Sunday, February 26, 2012


This book plays so fully to David McCullough’s strengths that I could not but love every minute of it!  He is at heart a story teller, and a gifted, lyrical one at that.  I have read many of his full length works of biography and historical events and appreciated his copious research, but no other book has made me appreciate how much he loves people and telling the tales of their lives.

McCullough takes as his subject the tide of Americans who chose, during the 19th century, to journey to Paris, France, to study in various disciplines.  There is no way possible to summarize them all, but I will hit upon a few highlights.  Elizabeth Blackwell traveled to Paris to study medicine, becoming the first American woman to receive a formal medical decree, something unavailable to her in the United States; she returned to New York and opened a hospital run entirely by women.  Oliver Wendell Holmes, Sr., father of the great Supreme Court justice, was one of many young American men to study medicine in Paris, where he said he could gain as much knowledge in two years as he would in ten under the apprenticeship system in America.  Originally traveling to Paris to study painting, Samuel Morse became fired with the spirit of invention and returned to America with the seeds of the idea for the telegraph beginning to take root in his mind.  Perhaps the most numerous students abroad were those who were there to study painting, many of whom gained lasting renown.  Some, such as Winslow Homer and John Singer Sargent became famous for using techniques learned in France to paint distinctly American subject matter, while others painted a more European choice of subjects.  Of special interest was Mary Cassatt, who became the only American (and one of only two women) to be invited to join the Impressionists.  Sculptor Augustus Saint-Gaudens was another example of an American who studied in Paris, but whose greatest works, such as his Sherman and his Farragut, were American to their core.  Stanford White, an architect, became especially noteworthy due to his close working relationship with Augustus Saint-Gaudens, collaborating with him on the pedestal for his statue of Farragut.  Musicians are also featured, although to a lesser extent.  My favorite story is that of Louis Moreau Gottschalk, a pianist lauded by Chopin himself as the greatest of the age.  Many American writers, such as James Fenimore Cooper and Harriet Beecher Stowe wrote about American issues despite their Paris address; Cooper wrote a couple of the Natty Bumppo novels there-I can’t imagine writing about the American frontier in cosmopolitan Paris!  Various periods during which Charles Sumner spent in Paris are covered, from his experience as a young student at the Sorbonne in 1838, realizing that black students are treated with absolute equality, to his time when, as a U.S. Senator in 1856, Sumner was violently attacked after giving a powerful abolitionist speech in the Senate and spent time in Paris recovering.  Diplomats, especially Elihu Washburne, who gained great respect for being the only foreign representative to remain in Paris during the Franco-Prussian War and the Paris Commune, are covered, as are a number of philanthropists, thinkers, and social luminaries of the time.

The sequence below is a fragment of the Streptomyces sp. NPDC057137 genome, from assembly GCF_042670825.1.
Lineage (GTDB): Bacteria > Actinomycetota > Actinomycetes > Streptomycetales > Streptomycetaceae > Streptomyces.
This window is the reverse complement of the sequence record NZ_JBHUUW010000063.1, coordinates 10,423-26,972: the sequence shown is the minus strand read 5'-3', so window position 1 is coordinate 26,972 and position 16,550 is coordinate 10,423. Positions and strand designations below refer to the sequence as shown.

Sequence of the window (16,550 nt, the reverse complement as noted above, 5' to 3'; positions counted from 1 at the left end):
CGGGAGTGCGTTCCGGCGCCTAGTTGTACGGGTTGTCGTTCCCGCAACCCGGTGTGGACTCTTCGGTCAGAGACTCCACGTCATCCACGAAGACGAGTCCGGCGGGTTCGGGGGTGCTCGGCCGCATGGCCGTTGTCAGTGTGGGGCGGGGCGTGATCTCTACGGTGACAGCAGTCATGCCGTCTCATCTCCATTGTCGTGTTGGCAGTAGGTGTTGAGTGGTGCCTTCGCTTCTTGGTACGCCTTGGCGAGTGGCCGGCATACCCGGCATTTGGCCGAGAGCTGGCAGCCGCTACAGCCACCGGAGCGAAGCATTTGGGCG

This was the era of the Civil War in the United States, the Franco-Prussian War, Paris’ Commune, and Paris’ Universal Exposition of 1900, among other events, so in addition to all the humanities covered, there is a good deal of history here as well.  McCullough states that you can never learn about a people if you do not understand their arts, and he certainly shows an interesting side of America and how it was influenced by France in this era.  The stress of the narrative is not only on the art forms and the social lives of the artists, but on the ideas that they were absorbing, both artistic and social.  These ideas influenced these individuals and changed the way they viewed their own country, its prejudices, its medical system, its governance, its class structure.  They saw how mediums, not only writing, but painting and sculpture, could change social bias.  Medicine was recognized as something for the masses and a science far more advanced than Americans had taken it.  In wrapping up his book David McCullough tells you how these young people went home to America and used the things that they had learned during their time in Paris to enrich the American experience.
Initially, I struggled with this book and felt like it was wandering all over the place, as I was listening to the audio and did not understand that the book is a collection of vignettes.  I looked at a print copy of the book and familiarized myself with its structure, after which I had no further issues.  In the end, I feel that audio is the perfect way to experience this book, as it has the feel of being a collection of stories, read in part by the author, and you very much get the sense that you and he are spending time together, and he is sharing all his favorite tidbits of history with you about this chosen time and place.  You must have an interest in art, Paris, and European history during the 19th century to enjoy this book, however.  It is very detail rich with regards to specific works of art and artistic endeavors, and to a lesser extent medical practices, and those uninterested in those topics will likely find it slow going.

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